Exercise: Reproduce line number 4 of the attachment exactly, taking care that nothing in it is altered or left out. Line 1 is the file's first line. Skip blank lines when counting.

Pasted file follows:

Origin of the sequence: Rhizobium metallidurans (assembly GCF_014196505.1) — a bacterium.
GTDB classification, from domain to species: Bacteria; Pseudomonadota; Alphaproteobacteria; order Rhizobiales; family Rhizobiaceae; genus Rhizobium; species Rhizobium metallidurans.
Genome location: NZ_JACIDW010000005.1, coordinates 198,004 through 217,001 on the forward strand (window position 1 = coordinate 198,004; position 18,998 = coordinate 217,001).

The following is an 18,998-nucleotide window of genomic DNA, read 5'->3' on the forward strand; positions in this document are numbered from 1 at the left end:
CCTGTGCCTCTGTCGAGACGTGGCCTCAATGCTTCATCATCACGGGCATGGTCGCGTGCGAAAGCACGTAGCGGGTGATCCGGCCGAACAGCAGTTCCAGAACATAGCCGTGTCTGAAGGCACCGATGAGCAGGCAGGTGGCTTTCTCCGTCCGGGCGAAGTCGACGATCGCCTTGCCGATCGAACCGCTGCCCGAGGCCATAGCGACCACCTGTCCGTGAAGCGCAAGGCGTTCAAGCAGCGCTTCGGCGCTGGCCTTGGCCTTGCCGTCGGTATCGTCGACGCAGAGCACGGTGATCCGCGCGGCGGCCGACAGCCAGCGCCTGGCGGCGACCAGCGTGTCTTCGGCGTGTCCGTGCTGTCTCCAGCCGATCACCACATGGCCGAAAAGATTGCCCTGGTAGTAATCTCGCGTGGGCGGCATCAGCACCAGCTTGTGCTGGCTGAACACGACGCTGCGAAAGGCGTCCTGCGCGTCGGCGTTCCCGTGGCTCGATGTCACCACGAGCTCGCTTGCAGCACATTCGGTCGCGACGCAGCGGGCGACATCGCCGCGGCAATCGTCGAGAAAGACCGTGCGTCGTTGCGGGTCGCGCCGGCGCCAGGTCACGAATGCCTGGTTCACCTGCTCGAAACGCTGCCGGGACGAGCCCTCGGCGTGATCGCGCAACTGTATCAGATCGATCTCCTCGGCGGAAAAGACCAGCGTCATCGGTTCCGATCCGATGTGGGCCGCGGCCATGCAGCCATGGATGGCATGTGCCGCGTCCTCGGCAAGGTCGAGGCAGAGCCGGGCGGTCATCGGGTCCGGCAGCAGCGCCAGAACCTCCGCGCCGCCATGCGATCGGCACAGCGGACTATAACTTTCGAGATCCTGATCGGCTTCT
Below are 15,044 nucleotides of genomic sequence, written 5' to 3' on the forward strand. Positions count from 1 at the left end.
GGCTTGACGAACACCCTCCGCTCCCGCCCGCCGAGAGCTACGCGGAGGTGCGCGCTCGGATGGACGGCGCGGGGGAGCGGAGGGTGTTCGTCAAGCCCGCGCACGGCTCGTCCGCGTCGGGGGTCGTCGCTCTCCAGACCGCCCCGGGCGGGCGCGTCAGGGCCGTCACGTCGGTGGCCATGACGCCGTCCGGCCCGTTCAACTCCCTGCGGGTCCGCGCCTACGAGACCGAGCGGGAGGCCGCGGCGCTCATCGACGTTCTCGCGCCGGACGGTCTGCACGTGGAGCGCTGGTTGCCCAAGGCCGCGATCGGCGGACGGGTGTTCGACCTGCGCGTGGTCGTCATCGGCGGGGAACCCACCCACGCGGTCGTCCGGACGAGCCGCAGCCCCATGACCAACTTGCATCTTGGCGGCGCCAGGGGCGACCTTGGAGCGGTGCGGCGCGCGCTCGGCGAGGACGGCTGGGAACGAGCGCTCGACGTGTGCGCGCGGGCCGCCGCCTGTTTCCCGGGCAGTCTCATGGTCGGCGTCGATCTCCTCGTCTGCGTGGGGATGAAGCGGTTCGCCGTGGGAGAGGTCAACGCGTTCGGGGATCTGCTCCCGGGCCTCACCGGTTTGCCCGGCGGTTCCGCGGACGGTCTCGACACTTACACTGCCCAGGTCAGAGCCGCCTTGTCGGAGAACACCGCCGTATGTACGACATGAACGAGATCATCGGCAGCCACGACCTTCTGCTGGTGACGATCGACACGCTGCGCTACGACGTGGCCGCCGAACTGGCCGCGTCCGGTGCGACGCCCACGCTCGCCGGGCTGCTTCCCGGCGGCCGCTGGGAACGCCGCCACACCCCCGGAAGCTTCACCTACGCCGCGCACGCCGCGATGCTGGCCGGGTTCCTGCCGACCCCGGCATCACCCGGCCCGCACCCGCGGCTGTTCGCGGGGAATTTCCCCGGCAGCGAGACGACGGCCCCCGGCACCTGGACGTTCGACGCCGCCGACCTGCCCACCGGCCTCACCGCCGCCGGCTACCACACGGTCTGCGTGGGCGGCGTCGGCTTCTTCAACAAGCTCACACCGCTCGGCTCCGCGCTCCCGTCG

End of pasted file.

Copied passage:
The following is an 18,998-nucleotide window of genomic DNA, read 5'->3' on the forward strand; positions in this document are numbered from 1 at the left end: